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Opponent preview: ♪ How do you solve a problem like Lamar J.? ♪

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If I can figure out a path to stop Lamar Jackson, the Bills’ coaching staff has a shot, right?

Hoo boy. That Lamar Jackson guy sure has looked pretty good this year. There’s little question that the Buffalo Bills face the biggest test of the season this Sunday and because we like to bring interesting content to you, Matt Warren asked me to look at how teams have slowed down Lamar Jackson. Thanks a lot, Matt.

Well since we’re very much against a phone call to Jeff Gillooly, it’s time to hit the film room...er, couch.


Methodology

It was tempting to just analyze the couple games Baltimore has lost, but one of those heavily featured turnovers. Those are hard to replicate in the best of times, and the Baltimore Ravens have been incredibly stingy giving up the ball. Instead, I used the drive-finder tool courtesy of Pro Football Reference and searched for drives of six plays or less that came to an end without a scoring opportunity. To take a look at that yourself, here’s the link to my exact query. With those 31 drives to look up, I set out to find some trends (notes included below).

Play 1

There was no shortage of plays where Baltimore was bunched up like this. There’s a single receiver off screen to the bottom with one defender assigned there as well. The Miami Dolphins were successful here because they didn’t overcomplicate things on an obvious play call. Even with that, though, Miami had to play disciplined football to react to the play correctly.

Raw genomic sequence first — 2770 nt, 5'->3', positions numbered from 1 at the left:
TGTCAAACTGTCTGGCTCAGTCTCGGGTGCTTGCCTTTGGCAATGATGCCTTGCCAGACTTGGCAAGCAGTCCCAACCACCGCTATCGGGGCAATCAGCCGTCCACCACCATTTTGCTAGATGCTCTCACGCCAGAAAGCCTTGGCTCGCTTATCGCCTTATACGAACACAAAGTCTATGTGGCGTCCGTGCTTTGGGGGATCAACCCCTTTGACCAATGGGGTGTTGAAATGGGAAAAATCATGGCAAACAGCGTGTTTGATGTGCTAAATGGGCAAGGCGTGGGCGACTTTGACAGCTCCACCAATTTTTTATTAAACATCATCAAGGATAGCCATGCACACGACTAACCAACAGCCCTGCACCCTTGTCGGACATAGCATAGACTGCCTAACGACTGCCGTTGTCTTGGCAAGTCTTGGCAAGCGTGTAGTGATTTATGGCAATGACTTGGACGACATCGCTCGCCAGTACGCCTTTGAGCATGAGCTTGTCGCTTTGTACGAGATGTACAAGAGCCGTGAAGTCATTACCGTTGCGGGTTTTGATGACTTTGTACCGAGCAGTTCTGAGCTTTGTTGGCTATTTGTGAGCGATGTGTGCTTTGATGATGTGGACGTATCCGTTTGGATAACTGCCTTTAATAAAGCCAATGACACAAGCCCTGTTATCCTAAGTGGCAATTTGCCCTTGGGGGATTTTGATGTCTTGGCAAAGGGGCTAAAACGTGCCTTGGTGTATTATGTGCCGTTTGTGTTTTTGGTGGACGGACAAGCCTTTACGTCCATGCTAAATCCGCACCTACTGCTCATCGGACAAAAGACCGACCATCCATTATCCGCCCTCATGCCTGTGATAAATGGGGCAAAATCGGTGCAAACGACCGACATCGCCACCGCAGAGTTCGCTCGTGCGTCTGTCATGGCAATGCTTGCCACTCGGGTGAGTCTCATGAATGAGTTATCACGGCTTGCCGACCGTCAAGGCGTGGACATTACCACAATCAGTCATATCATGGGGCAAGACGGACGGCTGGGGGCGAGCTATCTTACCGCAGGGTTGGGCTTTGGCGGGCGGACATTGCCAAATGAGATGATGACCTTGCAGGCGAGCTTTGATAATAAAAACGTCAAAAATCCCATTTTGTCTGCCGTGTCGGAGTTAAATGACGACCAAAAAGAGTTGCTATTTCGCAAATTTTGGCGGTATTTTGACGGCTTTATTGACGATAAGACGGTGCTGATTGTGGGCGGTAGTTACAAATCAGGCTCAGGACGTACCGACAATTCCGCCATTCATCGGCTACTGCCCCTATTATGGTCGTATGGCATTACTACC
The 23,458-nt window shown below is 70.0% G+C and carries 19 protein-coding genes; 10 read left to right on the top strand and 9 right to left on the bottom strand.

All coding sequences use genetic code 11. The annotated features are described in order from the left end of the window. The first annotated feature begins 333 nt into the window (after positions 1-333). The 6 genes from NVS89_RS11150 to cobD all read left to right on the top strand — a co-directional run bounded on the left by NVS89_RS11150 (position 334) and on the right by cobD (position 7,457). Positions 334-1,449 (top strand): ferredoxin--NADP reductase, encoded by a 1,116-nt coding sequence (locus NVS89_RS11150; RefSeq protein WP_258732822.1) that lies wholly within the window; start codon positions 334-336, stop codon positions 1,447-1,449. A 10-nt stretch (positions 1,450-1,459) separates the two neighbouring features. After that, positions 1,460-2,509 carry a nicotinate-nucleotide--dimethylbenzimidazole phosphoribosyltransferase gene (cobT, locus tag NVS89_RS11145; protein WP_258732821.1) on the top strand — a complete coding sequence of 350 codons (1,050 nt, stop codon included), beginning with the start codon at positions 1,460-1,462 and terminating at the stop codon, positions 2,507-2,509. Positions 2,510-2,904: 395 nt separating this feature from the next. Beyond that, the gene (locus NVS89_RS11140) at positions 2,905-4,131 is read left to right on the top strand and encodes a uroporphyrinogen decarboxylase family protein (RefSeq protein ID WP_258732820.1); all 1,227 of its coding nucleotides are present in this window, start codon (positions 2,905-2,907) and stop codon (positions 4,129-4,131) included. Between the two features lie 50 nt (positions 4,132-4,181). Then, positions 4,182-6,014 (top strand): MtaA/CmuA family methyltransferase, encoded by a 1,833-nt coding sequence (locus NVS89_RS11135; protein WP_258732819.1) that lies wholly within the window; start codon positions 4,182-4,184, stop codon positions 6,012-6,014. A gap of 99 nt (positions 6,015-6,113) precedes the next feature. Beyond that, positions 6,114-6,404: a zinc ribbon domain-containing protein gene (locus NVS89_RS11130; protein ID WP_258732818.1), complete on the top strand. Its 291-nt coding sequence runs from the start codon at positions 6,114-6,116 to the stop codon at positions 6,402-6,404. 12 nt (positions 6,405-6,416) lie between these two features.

Buffalo has had troubles with gap integrity at times this year. Sean McDermott and Leslie Frazier should make this a point of emphasis this week.

Play 2

This play is selected because it’s drastically different than what most of the defensive stops used. The primary defense on the 31 drives where the defense stopped Baltimore in six plays or less were heavy in Cover-1 looks with stacked boxes to stop the run. Here on 2nd and 11, the Pittsburgh Steelers’ coaches have faith in their team’s ability to come back to the play to prevent a big gain and so used a more traditional look.

A fair amount of successful defensive stops had a sack involved. Shocking, I know. Most of the sacks were what are called “coverage sacks,” in which the quarterback doesn’t have anyone open and runs out of time. Buffalo’s secondary stacks up well with any team in the league and will have a shot at creating some coverage sacks.

Play 3

A lot of suggestions have included using a spy. Philosophically, a spy is nothing more than extending the idea of man coverage to the quarterback in addition to the skill positions. This is important because that helps open up the idea that a spy can be any defender on the field. While Cover-1 seemed to be the dominant starting look, many of the better defensive efforts used some deceit like this play. Looking more like a Cover-2 concept, one safety takes the role of spy and acts accordingly.

Play 4